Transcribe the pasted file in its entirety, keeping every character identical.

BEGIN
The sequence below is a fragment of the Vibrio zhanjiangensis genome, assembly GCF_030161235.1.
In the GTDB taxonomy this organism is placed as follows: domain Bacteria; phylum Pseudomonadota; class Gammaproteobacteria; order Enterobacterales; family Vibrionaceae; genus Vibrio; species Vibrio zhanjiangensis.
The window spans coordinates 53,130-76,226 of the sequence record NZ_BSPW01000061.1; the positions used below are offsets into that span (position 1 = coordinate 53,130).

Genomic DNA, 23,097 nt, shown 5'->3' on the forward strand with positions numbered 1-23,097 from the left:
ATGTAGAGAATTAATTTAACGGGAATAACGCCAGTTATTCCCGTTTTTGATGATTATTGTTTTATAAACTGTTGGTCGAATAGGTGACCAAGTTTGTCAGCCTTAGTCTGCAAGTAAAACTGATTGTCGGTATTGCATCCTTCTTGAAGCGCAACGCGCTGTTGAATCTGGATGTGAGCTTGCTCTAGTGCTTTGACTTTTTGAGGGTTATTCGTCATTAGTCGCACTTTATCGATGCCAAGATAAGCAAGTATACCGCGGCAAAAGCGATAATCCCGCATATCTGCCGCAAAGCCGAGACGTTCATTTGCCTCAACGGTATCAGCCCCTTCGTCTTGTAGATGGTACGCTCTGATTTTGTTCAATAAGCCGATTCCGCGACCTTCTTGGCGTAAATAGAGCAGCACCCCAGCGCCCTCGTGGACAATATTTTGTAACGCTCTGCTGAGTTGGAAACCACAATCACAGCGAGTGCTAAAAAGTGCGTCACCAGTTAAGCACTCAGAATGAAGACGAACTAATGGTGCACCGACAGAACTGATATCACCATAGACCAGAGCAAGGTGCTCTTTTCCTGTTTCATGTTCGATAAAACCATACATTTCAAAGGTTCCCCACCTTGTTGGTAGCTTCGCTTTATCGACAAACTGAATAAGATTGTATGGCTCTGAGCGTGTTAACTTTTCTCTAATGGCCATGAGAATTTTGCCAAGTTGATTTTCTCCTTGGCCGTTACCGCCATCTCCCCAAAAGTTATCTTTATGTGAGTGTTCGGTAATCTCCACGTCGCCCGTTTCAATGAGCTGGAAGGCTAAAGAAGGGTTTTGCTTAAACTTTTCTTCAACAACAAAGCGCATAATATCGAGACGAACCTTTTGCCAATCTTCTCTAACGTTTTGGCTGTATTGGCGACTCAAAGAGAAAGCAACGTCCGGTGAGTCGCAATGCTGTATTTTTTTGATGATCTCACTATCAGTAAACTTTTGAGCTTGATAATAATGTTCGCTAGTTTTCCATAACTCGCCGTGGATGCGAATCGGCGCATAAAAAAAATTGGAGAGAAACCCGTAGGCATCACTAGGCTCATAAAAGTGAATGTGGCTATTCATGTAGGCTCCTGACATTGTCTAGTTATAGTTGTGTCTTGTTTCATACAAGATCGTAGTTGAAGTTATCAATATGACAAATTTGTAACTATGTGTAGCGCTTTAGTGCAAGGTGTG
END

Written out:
The sequence below is a fragment of the Vibrio zhanjiangensis genome, assembly GCF_030161235.1.
In the GTDB taxonomy this organism is placed as follows: domain Bacteria; phylum Pseudomonadota; class Gammaproteobacteria; order Enterobacterales; family Vibrionaceae; genus Vibrio; species Vibrio zhanjiangensis.
The window spans coordinates 53,130-76,226 of the sequence record NZ_BSPW01000061.1; the positions used below are offsets into that span (position 1 = coordinate 53,130).

Genomic DNA, 23,097 nt, shown 5'->3' on the forward strand with positions numbered 1-23,097 from the left:
ATGTAGAGAATTAATTTAACGGGAATAACGCCAGTTATTCCCGTTTTTGATGATTATTGTTTTATAAACTGTTGGTCGAATAGGTGACCAAGTTTGTCAGCCTTAGTCTGCAAGTAAAACTGATTGTCGGTATTGCATCCTTCTTGAAGCGCAACGCGCTGTTGAATCTGGATGTGAGCTTGCTCTAGTGCTTTGACTTTTTGAGGGTTATTCGTCATTAGTCGCACTTTATCGATGCCAAGATAAGCAAGTATACCGCGGCAAAAGCGATAATCCCGCATATCTGCCGCAAAGCCGAGACGTTCATTTGCCTCAACGGTATCAGCCCCTTCGTCTTGTAGATGGTACGCTCTGATTTTGTTCAATAAGCCGATTCCGCGACCTTCTTGGCGTAAATAGAGCAGCACCCCAGCGCCCTCGTGGACAATATTTTGTAACGCTCTGCTGAGTTGGAAACCACAATCACAGCGAGTGCTAAAAAGTGCGTCACCAGTTAAGCACTCAGAATGAAGACGAACTAATGGTGCACCGACAGAACTGATATCACCATAGACCAGAGCAAGGTGCTCTTTTCCTGTTTCATGTTCGATAAAACCATACATTTCAAAGGTTCCCCACCTTGTTGGTAGCTTCGCTTTATCGACAAACTGAATAAGATTGTATGGCTCTGAGCGTGTTAACTTTTCTCTAATGGCCATGAGAATTTTGCCAAGTTGATTTTCTCCTTGGCCGTTACCGCCATCTCCCCAAAAGTTATCTTTATGTGAGTGTTCGGTAATCTCCACGTCGCCCGTTTCAATGAGCTGGAAGGCTAAAGAAGGGTTTTGCTTAAACTTTTCTTCAACAACAAAGCGCATAATATCGAGACGAACCTTTTGCCAATCTTCTCTAACGTTTTGGCTGTATTGGCGACTCAAAGAGAAAGCAACGTCCGGTGAGTCGCAATGCTGTATTTTTTTGATGATCTCACTATCAGTAAACTTTTGAGCTTGATAATAATGTTCGCTAGTTTTCCATAACTCGCCGTGGATGCGAATCGGCGCATAAAAAAAATTGGAGAGAAACCCGTAGGCATCACTAGGCTCATAAAAGTGAATGTGGCTATTCATGTAGGCTCCTGACATTGTCTAGTTATAGTTGTGTCTTGTTTCATACAAGATCGTAGTTGAAGTTATCAATATGACAAATTTGTAACTATGTGTAGCGCTTTAGTGCAAGGTGTG